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Home » Workplace Finance

Retire vs. Quit: Fun with Google Insights for Search

Last updated by on 4 Comments

If you haven’t played around with ‘Google Insights for Search‘ at all, it’s a pretty fun and ‘insightful’ tool.

I did a search for ‘quit my job’ and one for ‘retire early’ to compare the trends against each other (not that I’m thinking of either, of course).

Insights for search measures relative search demand for a given search query over time. And you can compare it to others.

Well, take a look at the two terms. You’ll find ‘retire early‘ in blue and ‘quit my job‘ in red. Both over the time period of 2004 to present.

retire_early_or_quity_my_job

Amazing!

‘Quit my job’ searches were once half of ‘retire early’ searches. Now they are four times as frequent. This is very surprising, particularly in this economy. It goes to show that just ‘having’ a job is not as satisfying as one might expect. Hardship does not equate to job loyalty.

According to the job placement firm, Manpower, a startling 84% of employees plan to look for a new position in 2011 (up from 60% last year). That seems ridiculously high, but it’s consistent with the Google insights. Employers, what are you doing?! Pick up your game and start focusing on retention and treating your people well!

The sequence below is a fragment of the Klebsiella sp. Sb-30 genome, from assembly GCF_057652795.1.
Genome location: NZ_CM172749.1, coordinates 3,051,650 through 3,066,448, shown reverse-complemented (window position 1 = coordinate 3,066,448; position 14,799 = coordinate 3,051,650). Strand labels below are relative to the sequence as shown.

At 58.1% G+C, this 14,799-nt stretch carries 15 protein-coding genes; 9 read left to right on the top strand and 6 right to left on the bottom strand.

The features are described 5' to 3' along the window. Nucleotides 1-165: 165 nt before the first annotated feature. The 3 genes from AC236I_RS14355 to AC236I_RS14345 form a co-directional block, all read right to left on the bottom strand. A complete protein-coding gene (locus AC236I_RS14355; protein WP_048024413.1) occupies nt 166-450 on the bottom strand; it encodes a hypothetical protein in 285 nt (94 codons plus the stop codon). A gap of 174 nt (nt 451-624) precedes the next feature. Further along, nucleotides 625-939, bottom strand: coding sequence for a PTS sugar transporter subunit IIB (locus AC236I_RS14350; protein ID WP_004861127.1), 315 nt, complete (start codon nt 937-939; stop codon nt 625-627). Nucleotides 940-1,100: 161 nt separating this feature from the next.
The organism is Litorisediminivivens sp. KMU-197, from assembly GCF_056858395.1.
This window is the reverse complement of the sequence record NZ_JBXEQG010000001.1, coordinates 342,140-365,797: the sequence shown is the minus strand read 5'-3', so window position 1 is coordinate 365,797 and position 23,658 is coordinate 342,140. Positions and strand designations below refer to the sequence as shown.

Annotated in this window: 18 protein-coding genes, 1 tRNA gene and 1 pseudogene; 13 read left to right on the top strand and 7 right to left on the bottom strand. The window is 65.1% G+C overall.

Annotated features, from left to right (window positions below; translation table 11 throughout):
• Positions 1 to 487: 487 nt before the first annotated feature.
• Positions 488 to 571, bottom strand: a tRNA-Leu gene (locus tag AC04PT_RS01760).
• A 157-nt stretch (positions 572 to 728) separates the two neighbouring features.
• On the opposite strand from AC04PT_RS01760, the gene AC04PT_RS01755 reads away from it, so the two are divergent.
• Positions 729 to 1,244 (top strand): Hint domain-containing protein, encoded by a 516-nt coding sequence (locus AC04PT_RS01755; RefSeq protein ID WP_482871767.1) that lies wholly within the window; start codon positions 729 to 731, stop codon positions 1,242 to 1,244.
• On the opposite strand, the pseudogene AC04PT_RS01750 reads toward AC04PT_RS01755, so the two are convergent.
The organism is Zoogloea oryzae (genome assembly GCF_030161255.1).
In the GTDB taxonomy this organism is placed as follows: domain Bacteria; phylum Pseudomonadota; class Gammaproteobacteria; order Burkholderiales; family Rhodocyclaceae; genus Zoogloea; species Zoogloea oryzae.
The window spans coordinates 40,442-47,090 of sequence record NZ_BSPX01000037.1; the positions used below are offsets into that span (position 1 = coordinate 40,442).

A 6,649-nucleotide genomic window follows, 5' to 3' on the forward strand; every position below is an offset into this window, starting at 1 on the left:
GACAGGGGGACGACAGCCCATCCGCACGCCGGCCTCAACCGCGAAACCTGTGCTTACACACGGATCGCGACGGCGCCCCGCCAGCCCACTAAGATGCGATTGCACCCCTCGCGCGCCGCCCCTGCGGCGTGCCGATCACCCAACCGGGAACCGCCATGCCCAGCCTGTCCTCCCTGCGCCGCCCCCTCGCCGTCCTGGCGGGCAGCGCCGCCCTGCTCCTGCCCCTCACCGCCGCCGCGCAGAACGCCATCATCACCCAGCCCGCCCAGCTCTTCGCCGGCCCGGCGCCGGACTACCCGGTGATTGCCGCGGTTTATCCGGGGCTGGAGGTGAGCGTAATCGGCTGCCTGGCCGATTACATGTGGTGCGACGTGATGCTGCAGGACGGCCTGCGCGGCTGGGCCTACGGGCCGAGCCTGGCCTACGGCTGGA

On the other hand the demise of ‘retire early’ interest is not surprising at all. With the baby boomer’s retirement savings all but disappearing, it’s no surprise that fewer people are having the thought.

At what point did relative interest in the two queries intersect? Just before the great recession in 2008. Coincidence? Doubtful. Insightful? Absolutely!

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I am G.E. Miller, & this is my story. My goal is financial independence ASAP. If you share that goal, join me & 7,500+ others by getting FREE email updates. You'll also find every post by category & every post in order.


4 Comments »
  • Chad says:

    10% unemployment means employers treat their employees like shit while working them twice as hard.

  • Brian Carl says:

    There’s an old saying that says, “Stats don’t lie, but statisticians do”

    When looking at a stat like this, it’s important to think about how much the internet has evolved and expanded since 2004. I’d be interested to see how the increasing amount of people from lower income brackets having reliable internet access is affecting these numbers.

    However, your statistics are very interesting. Great site, keep up the good work.

  • Mike In Claremore says:

    Hate your job? I do.

    Stressed till you can’t think straight! I am frequently.

    Got Debt? Used to, but not any more.

    Retirement Date: 2020

    Quiting Date: November 30, 2011

    My point is if you hate your job and you are stressed into a near-stroke, don’t take it anymore. But don’t just quit until you are ready.

    Figure out what you really need to live on, stop buying “stuff” and putting thing on credit. Use a debt stacking plan (see authors like Dave Ramsey for instructions) to get free of existing debt. And put money away until you have at lease a year’s worth of what it takes to live.

    Then start working on your new life work.

    When the debt is gone and you have the savings, give notice and say good-bye to your job.

    Today is October 13, 2011 and I have give notice that November 30, is my last day.

    You can do it too. Don’t die sitting at your desk.

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